The Pittsburgh Symphony pulled all the stops in last weekend’s season finale, pairing two of the most resplendent works in the literature – Beethoven’s “Emperor” Concerto and Berlioz’s massive Te Deum. On the podium was Manfred Honeck who added to the weekend’s sense of occasion in marking his now decade-long tenure as music director. Emanuel Ax served as a choice soloist in the Beethoven concerto, capping off the PSO’s presentation of the composer’s five works in the medium.

The majestic E flat major opening of “The Emperor” saw Ax commanding in its virtuosic flourishes, this being music so deeply ingrained in his DNA. The orchestral exposition was deftly balanced, indicative of the fine accompaniment Honeck drew from the musicians. In spite of the concerto’s exuberance, Ax was keen to emphasize its introspective moments which were all the more affecting with his rippling, velvet touch. Still, this was in no way to the detriment of the more extrovert passages, for instance the imposing chordal section midway through the first movement which erupted with volcanic vigor.

Heavenly strings with guest concertmaster Amy Schwartz Moretti at the helm opened the slow movement, and Ax entered with an acutely judged delicacy of tone, teasing so much depth out of simple scalar passages. In the ingenious transition to the finale, the rondo theme was obliquely hinted, in due course galloping away at full throttle. This ebullient energy was maintained until the music came to a sudden standstill near the end, a moment of calm before the final dramatic fanfare. By way of an encore, tenor Paul Appelby – soloist in the subsequent Berlioz – joined Ax in Schumann’s Widmung, achieving a remarkable intimacy after the grand concerto.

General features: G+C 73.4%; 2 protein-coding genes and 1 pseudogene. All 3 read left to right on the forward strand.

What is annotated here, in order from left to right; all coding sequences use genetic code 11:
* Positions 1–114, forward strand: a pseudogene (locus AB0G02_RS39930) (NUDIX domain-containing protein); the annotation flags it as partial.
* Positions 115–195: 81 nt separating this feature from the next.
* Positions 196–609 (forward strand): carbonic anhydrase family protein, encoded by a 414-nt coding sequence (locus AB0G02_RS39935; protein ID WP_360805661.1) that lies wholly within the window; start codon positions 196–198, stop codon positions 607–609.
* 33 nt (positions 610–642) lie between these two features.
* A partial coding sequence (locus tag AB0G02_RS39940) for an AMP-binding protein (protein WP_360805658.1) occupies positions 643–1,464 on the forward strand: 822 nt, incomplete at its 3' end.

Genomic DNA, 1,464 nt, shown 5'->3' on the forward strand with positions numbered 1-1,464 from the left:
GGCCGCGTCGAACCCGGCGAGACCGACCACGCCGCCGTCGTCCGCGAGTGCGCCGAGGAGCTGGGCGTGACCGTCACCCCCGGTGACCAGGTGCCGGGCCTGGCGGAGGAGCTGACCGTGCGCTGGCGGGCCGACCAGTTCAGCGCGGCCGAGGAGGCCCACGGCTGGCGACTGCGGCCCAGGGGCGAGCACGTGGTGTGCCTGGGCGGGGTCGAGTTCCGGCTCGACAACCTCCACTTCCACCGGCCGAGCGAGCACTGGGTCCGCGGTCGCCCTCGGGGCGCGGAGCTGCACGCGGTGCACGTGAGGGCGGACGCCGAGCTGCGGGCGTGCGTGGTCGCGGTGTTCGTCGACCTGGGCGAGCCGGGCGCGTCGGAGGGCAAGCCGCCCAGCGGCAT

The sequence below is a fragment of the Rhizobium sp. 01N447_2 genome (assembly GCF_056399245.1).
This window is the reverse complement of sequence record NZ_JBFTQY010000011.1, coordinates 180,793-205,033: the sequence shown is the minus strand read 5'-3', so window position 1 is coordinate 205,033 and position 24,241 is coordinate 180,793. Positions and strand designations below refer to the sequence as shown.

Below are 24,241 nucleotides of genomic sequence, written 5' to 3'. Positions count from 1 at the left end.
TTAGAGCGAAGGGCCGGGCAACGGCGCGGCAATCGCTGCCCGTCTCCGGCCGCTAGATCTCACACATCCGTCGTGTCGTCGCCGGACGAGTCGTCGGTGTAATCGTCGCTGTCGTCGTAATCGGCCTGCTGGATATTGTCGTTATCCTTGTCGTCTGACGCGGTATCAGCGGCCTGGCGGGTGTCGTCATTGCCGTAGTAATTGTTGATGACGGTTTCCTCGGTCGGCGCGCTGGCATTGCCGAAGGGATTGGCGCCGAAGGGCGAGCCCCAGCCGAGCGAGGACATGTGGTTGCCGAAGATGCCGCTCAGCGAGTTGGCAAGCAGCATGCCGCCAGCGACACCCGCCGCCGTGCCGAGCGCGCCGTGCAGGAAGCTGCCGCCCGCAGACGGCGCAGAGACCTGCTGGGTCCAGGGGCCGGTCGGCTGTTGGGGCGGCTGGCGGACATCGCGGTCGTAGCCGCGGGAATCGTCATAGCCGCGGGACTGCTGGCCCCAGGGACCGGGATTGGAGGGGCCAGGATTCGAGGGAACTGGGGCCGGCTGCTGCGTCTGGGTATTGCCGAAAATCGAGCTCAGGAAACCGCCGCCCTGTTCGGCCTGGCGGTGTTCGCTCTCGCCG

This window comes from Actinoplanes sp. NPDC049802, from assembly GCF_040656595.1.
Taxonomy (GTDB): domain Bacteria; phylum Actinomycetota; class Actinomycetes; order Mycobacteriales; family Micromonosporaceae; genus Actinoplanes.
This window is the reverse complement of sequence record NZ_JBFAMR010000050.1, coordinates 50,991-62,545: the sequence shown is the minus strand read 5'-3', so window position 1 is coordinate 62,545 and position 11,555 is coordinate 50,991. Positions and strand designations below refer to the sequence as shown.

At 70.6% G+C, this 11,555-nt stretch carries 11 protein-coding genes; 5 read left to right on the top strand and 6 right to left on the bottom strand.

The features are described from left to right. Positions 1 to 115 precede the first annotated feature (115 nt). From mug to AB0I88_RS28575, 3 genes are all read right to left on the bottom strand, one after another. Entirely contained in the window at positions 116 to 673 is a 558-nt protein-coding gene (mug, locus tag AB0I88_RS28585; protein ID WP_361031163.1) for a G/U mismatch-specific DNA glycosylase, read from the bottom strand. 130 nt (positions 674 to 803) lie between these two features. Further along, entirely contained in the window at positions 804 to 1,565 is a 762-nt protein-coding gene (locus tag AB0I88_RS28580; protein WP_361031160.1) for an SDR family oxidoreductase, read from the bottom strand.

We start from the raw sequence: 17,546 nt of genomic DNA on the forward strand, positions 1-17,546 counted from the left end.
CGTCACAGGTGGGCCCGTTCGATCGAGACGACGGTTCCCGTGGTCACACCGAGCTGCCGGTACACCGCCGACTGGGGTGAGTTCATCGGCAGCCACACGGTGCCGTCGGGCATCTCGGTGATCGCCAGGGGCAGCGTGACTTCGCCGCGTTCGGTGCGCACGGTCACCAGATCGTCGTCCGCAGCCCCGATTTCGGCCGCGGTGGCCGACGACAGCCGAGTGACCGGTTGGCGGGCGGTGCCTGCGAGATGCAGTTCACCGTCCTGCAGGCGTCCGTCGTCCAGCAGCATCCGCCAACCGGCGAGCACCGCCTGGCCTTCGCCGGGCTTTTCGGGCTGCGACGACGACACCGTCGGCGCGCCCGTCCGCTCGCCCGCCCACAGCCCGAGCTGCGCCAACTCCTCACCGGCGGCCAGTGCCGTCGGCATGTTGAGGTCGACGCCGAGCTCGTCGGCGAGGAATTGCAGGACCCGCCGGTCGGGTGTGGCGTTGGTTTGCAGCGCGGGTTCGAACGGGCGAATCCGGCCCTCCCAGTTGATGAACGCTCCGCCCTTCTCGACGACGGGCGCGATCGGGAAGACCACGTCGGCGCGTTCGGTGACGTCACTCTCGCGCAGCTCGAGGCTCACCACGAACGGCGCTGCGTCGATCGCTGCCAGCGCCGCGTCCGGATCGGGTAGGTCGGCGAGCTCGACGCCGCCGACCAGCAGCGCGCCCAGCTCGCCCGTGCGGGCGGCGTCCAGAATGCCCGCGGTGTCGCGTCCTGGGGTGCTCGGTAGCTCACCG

The PSO has a history dating back to 1895, yet last weekend marked its first time performing the Berlioz Te Deum. Joining the orchestra – and filling the stage of Heinz Hall to the brim – were the Mendelssohn Choir of Pittsburgh and the Pittsburgh Youth Chorus, impressive ensembles in their own right and largely comprised of volunteers. The Te Deum opened with a monumental energy (even if the substantial forces at hand weren’t quite the 950 performers at the work’s première under the composer’s direction at Saint-Eustache), punctuated by shattering blasts in the organ and intricate choral writing, delivered with impressive clarity in spite of the brisk tempo. A stentorian brass section was an imposing entity, while more intimate moments offered stark contrasts of texture.

Tibi omnes began with a pensive passage from the unaccompanied organist (whom the program books inexplicably neglected to credit), answered by an angelic choir. The movement built to dramatic power, with crashes on no less than four sets of cymbals teetering dangerously close to bombast, only to conclude with a peaceful postlude in the strings. The Dignare, the first of the six movements to be marked prière rather than hymne, was a solemn affair with a richly flowing melody. The ensuing Christe, Rex gloriae, however, was exultant in its brassy extroversion and the punchy snap of dotted rhythms, while a solo from Appleby provided a more lyrical foil.

A largely introspective movement was had in the penultimate Te ergo quaesumus, another prière of restraint amidst the extravagance, highlighted by Appleby’s extended solo which powerfully projected overtop the orchestra. The concluding Judex crederis, one of Berlioz’s most impressive creations, began arrestingly in the organ. Honeck cut through the thick of its labyrinthine depths, proceeding with clarity and dignified purpose. A passage scored for snare drums added a martial layer to the kaleidoscopic color palette, and the final moments left one breathless in its stunningly glorious conclusion.